It is a disease not very well known which is however, behind breast cancer, is the second which registers new cases. Each year, colorectal cancer affects 43,000 people in France, including 54% men and 46% women. In all, 95% of cases are detected after the age of 50. On the occasion of Operation Blue Mars, the team of Good for you received Stéphanie Barré, coordinator of cancer screening programs at the INCA (National Cancer Institute), who spoke about the different ways to avoid this disease.
Early detection to reduce risk
Colorectal cancer results in a disease of the cells of the lining of the colon, which goes from the intestine to the rectum. This gives either a benign tumour, called a polyp or adenoma, or in 2-3% of cases, cancer. The more polyps you have, the more likely you are to develop cancer, which develops very slowly.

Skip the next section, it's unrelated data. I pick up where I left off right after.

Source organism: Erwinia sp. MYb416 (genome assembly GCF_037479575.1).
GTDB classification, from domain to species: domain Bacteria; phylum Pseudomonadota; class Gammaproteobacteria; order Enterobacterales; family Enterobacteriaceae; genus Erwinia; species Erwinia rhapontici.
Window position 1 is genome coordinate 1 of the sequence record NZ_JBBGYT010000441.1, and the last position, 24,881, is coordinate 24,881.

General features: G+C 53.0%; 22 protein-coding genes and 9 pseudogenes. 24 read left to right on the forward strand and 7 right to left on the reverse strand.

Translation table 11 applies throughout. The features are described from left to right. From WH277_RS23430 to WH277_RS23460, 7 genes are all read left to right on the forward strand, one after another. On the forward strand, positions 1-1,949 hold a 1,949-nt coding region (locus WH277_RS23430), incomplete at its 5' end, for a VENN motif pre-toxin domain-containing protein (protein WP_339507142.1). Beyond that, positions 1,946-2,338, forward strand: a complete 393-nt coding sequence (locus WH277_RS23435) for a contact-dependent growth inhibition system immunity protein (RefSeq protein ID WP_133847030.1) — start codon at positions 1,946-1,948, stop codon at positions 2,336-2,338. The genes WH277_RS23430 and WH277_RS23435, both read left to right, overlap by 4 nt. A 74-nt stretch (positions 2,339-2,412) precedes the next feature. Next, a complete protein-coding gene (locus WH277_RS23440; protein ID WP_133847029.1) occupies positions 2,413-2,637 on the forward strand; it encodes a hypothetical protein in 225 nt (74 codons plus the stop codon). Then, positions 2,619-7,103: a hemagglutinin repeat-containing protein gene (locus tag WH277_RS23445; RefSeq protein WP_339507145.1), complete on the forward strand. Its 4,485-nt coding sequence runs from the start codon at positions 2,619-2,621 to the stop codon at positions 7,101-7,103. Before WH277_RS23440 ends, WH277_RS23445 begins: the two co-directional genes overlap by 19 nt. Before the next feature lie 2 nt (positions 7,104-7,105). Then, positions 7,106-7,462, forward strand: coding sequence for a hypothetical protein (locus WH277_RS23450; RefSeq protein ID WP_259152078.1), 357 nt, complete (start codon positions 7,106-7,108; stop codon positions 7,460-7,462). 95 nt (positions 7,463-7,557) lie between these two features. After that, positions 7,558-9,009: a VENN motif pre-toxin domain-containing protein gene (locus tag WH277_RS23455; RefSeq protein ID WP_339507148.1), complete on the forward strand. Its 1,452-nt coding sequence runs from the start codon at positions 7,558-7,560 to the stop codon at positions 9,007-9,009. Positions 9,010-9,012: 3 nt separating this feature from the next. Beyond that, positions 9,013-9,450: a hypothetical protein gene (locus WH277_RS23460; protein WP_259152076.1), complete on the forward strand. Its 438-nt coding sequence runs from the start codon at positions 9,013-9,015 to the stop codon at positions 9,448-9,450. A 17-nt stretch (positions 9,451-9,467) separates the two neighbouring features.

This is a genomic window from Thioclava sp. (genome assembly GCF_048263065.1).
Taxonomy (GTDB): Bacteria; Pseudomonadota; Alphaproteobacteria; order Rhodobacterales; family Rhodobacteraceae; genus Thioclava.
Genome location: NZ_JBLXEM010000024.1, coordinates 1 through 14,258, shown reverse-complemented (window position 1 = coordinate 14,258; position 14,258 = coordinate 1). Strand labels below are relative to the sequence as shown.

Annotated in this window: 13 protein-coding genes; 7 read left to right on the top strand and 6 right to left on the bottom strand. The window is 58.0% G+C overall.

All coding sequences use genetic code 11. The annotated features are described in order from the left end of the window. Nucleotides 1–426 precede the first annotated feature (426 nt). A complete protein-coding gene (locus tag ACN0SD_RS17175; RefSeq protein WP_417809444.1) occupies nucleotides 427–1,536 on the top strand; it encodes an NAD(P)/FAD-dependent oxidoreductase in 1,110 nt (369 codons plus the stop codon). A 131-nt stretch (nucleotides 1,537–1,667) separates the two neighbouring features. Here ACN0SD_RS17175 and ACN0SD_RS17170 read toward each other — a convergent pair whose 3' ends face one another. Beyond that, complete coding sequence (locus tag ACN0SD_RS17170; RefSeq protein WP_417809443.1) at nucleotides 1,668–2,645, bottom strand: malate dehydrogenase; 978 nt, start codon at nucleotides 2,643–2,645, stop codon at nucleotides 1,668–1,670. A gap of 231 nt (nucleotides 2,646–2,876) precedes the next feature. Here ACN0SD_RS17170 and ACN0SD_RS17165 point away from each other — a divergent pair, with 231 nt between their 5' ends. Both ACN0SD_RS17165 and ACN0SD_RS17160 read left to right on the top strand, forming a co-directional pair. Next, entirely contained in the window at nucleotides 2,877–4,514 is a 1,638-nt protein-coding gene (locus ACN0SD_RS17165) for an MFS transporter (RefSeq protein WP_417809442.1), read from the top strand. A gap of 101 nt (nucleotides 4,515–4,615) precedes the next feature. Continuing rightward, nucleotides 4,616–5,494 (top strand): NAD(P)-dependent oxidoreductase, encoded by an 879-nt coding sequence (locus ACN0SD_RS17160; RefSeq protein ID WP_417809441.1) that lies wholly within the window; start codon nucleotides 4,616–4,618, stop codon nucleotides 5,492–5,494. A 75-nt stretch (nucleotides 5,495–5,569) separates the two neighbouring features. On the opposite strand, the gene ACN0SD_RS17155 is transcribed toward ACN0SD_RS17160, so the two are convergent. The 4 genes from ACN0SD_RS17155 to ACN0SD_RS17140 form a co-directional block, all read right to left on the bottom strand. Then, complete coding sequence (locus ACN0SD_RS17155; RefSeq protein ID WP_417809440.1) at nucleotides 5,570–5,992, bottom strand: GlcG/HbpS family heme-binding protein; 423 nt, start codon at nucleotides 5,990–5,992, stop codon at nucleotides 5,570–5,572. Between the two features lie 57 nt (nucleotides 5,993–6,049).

This is why screening is an essential step. “It’s the ‘chance’ we have with this cancer, it’s that we have plenty of time to intervene, to detect it, to suspect the presence of polyps. As soon as you suspect the presence of a polyp, you can remove it before it turns into cancer”, explains Stéphanie Barré at the microphone of Europe 1. The chances of survival are “excellent: it is 90% at five years, it is cured 9 times out of 10”, continues the coordinator, who emphasizes intervention “at a very early stage”.
Since March 1, you can now order a screening test on an online ordering site directly, by presenting the letter inviting you to be tested. This is the site monkit.dépistage-colorectal.fr.
Eat a healthy diet and avoid alcohol
Beyond screening, we can also adopt good behaviors to reduce the risk of developing colorectal cancer. The first factor concerns food. Stéphanie Barré explains that you can “influence the risk by reducing your consumption of red meat or processed meat, by eating more fiber (fruits, vegetables)”.
The INCA coordinator insists above all on reducing alcohol consumption. “It’s the second risk factor for colorectal cancer,” she says. “Alcohol is no more than two glasses a day and not every day, it’s important”, recalls Stéphanie Barré on Europe 1.